At the trade deadline in 2011, the Rangers needed to add some pieces for a postseason run so they traded Davis to the down-and-out Baltimore Orioles with Tommy Hunter for reliever Koji Uehara and a small amount of cash. The Rangers lost the World Series in seven games and, they would eventually find out, they also lost an impact bat.

Davis flourished with the Orioles. Last season, he hit 33 home runs with a .827 OPS. This year, were it not for Miguel Cabrera hitting at an historic level, Davis would be baseball's best hitter. He has hit the most home runs in baseball thus far with 33 and he has the highest slugging percentage with a Bondsian .690. He is walking more, striking out less, and making good contact on seemingly everything. And he's only 27 years old.

The moral of the story is not to give up on players with a surfeit of talent but a deficit of results. Patience is often rewarded in baseball. And it is a never-ending cycle. Right now, there are struggling players who have yet to live up to expectations who will eventually be discarded by an impatient, unsatisfied team and picked up by an optimistic team hoping to strike lightning in a bottle.

Mike Moustakas may be one such player. After hitting 20 home runs last year but posting overall below-average offensive numbers, he has been among the five worst-hitting American Leaguers this year, with only six home runs and a .213 average to his name entering Thursday's game against the Yankees. The Royals are 43-45 and just seven games out of the second wild-card spot. Their offseason trade of Wil Myers to the Rays for James Shields and Wade Davis was a public admission they wanted to compete for the postseason, so it wouldn't be surprising to see them use Moustakas in a trade to bolster the roster for a late-season run.

Lonnie Chisenhall is another. The 24-year-old has posted tremendous minor league numbers and was ranked as the No. 39 overall prospect by Keith Law before the 2011 season. In 542 PAs in the majors, though, he hasn't shown much. The power and plate discipline he showcased in the minors seems to disappear when he faces major league pitching, but the potential is there nonetheless. Since being recalled on June 18, Chisenhall has posted a .772 OPS. That is certainly a small sample, but also a glimmer of hope as well.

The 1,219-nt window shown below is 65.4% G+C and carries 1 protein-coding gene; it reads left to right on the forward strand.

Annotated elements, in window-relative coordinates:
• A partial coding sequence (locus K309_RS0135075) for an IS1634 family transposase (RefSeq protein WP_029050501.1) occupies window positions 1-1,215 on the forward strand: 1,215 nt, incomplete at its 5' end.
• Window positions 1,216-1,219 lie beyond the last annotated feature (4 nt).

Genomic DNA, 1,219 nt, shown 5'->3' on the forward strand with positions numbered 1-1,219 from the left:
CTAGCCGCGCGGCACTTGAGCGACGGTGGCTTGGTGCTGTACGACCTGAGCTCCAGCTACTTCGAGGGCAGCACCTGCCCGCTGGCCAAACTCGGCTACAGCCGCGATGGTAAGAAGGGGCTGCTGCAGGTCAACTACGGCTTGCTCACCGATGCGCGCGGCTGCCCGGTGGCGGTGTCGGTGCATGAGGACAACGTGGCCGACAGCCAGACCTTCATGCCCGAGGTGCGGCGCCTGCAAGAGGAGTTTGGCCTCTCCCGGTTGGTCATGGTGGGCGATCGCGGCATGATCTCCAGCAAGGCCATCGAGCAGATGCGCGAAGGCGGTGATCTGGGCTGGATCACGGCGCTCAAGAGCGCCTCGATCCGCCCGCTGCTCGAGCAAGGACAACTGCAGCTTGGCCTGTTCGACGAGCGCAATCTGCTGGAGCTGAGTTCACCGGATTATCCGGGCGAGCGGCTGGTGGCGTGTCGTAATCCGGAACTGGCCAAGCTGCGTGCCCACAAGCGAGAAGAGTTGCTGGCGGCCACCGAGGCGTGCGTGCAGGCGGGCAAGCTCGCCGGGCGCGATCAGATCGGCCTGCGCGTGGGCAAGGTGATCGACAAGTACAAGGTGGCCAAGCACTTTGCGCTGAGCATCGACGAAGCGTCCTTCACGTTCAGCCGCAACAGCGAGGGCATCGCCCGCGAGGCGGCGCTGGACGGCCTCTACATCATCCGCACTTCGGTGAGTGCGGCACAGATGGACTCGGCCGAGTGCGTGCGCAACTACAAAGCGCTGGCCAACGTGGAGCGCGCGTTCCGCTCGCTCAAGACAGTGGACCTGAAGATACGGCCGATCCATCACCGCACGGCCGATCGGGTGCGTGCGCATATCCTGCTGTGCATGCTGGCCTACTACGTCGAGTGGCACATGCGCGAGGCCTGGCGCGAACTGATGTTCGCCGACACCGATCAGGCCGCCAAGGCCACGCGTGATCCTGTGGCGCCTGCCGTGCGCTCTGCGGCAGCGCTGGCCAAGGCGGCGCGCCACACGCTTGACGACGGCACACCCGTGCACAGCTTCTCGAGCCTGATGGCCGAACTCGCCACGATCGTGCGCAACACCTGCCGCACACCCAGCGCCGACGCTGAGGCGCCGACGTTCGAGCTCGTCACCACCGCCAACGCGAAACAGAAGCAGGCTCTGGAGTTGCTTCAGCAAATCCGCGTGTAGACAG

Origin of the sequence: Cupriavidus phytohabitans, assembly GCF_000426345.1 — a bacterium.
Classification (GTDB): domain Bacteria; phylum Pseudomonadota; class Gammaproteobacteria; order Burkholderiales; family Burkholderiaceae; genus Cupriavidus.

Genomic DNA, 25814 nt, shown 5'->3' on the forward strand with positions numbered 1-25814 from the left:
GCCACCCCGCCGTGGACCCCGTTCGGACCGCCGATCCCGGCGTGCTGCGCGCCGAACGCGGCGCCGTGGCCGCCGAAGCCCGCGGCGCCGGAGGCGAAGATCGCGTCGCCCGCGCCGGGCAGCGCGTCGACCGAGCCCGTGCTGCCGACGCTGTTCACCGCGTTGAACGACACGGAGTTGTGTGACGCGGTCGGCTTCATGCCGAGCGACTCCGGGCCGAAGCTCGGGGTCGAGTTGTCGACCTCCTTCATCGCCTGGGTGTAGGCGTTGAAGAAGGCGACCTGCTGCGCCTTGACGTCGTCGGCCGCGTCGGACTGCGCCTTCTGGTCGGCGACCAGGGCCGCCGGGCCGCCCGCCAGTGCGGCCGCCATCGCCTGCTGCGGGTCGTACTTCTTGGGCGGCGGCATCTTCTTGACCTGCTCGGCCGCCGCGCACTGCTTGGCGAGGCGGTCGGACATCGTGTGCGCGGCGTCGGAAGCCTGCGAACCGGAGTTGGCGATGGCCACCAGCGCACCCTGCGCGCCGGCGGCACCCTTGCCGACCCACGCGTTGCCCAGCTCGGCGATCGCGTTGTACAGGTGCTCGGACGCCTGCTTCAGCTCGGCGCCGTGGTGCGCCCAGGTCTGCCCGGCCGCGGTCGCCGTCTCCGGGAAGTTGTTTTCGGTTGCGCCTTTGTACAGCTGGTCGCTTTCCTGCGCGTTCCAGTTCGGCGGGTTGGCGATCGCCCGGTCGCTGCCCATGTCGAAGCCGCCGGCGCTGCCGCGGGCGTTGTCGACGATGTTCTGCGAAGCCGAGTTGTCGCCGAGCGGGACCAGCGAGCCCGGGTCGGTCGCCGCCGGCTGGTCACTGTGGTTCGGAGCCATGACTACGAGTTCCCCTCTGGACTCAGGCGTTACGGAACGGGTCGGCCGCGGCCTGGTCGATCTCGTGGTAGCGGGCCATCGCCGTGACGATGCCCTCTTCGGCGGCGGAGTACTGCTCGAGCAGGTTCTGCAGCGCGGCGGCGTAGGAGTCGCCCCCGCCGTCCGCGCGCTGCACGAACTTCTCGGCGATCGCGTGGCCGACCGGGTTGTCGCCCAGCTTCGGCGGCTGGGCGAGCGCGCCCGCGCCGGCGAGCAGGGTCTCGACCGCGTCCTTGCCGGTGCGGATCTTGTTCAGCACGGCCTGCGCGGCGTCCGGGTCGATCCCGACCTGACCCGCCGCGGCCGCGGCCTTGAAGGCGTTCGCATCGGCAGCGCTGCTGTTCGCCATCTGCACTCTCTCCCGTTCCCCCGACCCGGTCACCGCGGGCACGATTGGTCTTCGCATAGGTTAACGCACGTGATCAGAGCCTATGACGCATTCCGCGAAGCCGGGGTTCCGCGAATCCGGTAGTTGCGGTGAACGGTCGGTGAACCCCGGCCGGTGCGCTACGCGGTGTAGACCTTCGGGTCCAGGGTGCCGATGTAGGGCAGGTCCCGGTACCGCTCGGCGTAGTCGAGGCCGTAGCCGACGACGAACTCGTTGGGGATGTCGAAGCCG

Mariners second baseman Dustin Ackley was ranked No. 7 by Law before the 2011 season, but like Chisenhall, has not been able to translate minor league success into major league success. In 1,249 PAs in the big leagues, he has a .650 OPS, including a paltry .533 this year that includes a .209 average. With Triple-A Tacoma -- after getting sent down -- he posted a .947 OPS with more walks (19) than strikeouts (14). He's back with Seattle and now playing outfield.

You can look at Mets first baseman Ike Davis through the same prism. And to the Mets' credit, they have been incredibly patient with him and have been exhausting their options to get him to be an above-average major league contributor. In fact, Davis has a lot in common with Davis, including the tremendous raw power and the high strikeout rate.

As odd as it sounds, some of tomorrow's All-Stars may be found at the bottom of this year's offensive leaderboards. At the same time two years ago, you would never have expected us to be talking about Chris Davis and Gomez as their league's respective most valuable players, but here we are in 2013 doing exactly that. Baseball, it's a funny game that way.

Bill Baer is a regular contributor to the SweetSpot blog. He runs the Crashburn Alley blog on the Phillies.